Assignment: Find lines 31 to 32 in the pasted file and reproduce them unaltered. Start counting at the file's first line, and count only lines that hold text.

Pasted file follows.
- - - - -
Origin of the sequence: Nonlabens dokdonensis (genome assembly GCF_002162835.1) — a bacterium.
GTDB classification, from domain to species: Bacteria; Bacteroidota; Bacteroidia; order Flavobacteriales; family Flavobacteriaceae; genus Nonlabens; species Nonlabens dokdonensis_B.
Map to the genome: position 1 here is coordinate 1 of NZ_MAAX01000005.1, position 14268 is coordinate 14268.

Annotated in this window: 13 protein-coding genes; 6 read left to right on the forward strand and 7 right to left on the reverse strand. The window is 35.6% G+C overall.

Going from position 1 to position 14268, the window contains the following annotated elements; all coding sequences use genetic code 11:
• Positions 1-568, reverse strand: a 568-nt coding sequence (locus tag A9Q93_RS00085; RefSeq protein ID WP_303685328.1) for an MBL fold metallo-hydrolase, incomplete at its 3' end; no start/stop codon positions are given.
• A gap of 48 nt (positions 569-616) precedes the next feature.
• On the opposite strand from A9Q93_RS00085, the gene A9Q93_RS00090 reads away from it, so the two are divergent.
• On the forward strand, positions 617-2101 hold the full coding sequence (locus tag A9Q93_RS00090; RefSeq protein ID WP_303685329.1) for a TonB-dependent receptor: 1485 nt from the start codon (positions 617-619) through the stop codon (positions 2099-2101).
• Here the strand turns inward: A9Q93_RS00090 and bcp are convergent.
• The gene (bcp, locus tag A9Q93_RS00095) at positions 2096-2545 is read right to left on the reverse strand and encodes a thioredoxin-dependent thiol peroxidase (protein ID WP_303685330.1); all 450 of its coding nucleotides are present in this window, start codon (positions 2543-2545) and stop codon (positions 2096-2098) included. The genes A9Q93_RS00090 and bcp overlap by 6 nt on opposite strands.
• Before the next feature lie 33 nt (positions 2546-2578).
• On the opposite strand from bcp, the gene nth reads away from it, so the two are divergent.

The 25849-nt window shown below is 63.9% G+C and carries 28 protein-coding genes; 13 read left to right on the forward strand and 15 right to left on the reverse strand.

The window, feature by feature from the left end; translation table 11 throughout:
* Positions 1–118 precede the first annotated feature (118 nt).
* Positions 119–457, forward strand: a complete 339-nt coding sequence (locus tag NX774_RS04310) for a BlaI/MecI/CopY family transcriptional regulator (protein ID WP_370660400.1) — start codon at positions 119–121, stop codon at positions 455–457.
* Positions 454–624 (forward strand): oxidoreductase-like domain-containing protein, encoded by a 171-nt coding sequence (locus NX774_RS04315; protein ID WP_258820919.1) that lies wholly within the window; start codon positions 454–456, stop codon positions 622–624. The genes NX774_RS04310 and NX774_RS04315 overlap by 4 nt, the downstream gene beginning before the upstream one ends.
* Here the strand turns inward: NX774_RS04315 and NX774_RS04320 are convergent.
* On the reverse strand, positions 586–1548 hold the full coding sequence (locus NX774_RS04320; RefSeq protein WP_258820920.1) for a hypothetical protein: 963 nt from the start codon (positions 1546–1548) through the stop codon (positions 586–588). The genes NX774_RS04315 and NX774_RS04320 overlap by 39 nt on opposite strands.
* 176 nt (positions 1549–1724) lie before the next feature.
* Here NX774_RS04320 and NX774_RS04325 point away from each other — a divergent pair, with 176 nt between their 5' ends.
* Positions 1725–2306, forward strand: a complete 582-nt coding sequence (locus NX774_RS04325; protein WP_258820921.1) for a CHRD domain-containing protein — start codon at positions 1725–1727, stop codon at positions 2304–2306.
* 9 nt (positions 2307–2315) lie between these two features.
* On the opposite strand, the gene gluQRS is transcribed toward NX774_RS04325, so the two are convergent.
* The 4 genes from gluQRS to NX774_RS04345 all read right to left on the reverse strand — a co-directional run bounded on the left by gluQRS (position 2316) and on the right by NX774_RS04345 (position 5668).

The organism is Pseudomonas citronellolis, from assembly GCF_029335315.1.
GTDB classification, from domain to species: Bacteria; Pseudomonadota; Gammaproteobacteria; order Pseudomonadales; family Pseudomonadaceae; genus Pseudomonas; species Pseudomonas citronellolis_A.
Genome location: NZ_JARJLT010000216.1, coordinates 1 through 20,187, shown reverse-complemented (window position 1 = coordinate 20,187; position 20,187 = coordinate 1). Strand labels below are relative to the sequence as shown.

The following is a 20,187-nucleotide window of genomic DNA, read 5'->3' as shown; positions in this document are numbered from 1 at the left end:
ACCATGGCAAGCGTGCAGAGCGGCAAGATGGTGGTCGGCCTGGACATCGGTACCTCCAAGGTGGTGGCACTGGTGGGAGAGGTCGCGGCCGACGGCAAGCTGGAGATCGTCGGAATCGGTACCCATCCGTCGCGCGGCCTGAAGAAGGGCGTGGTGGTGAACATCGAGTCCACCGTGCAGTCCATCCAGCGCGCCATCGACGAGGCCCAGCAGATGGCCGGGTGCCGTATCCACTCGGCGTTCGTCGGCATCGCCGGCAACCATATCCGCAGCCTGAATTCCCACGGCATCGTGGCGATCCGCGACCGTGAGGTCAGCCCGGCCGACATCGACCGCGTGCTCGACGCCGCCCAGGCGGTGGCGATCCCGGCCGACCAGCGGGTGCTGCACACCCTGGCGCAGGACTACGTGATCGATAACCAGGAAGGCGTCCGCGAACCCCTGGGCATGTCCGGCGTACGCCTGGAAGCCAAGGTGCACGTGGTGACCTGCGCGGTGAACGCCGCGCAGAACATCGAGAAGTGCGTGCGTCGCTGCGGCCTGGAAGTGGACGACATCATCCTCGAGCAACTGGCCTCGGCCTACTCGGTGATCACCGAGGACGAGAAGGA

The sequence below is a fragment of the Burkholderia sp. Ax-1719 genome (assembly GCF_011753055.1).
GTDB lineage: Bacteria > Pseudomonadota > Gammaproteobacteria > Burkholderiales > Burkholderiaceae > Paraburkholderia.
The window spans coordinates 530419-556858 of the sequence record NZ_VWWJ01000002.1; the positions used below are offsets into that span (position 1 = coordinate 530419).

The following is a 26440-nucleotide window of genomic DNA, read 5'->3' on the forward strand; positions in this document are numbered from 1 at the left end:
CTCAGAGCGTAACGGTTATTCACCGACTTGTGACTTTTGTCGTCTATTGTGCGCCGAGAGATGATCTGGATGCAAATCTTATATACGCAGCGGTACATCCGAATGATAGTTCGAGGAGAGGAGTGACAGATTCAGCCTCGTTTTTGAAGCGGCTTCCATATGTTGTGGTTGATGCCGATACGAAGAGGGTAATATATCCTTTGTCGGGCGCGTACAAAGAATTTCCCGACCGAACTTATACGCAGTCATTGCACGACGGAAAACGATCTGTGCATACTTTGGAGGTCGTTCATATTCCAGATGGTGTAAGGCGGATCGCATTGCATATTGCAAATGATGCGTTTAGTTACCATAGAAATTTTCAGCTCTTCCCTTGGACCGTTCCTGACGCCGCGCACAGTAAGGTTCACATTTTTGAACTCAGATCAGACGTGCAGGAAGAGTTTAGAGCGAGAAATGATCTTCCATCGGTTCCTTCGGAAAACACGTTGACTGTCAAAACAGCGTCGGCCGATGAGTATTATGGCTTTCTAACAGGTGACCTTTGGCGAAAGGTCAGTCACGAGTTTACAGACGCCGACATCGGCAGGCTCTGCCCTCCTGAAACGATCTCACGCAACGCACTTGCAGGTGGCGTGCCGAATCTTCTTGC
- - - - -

ACCATGGCAAGCGTGCAGAGCGGCAAGATGGTGGTCGGCCTGGACATCGGTACCTCCAAGGTGGTGGCACTGGTGGGAGAGGTCGCGGCCGACGGCAAGCTGGAGATCGTCGGAATCGGTACCCATCCGTCGCGCGGCCTGAAGAAGGGCGTGGTGGTGAACATCGAGTCCACCGTGCAGTCCATCCAGCGCGCCATCGACGAGGCCCAGCAGATGGCCGGGTGCCGTATCCACTCGGCGTTCGTCGGCATCGCCGGCAACCATATCCGCAGCCTGAATTCCCACGGCATCGTGGCGATCCGCGACCGTGAGGTCAGCCCGGCCGACATCGACCGCGTGCTCGACGCCGCCCAGGCGGTGGCGATCCCGGCCGACCAGCGGGTGCTGCACACCCTGGCGCAGGACTACGTGATCGATAACCAGGAAGGCGTCCGCGAACCCCTGGGCATGTCCGGCGTACGCCTGGAAGCCAAGGTGCACGTGGTGACCTGCGCGGTGAACGCCGCGCAGAACATCGAGAAGTGCGTGCGTCGCTGCGGCCTGGAAGTGGACGACATCATCCTCGAGCAACTGGCCTCGGCCTACTCGGTGATCACCGAGGACGAGAAGGA

The sequence below is a fragment of the Burkholderia sp. Ax-1719 genome (assembly GCF_011753055.1).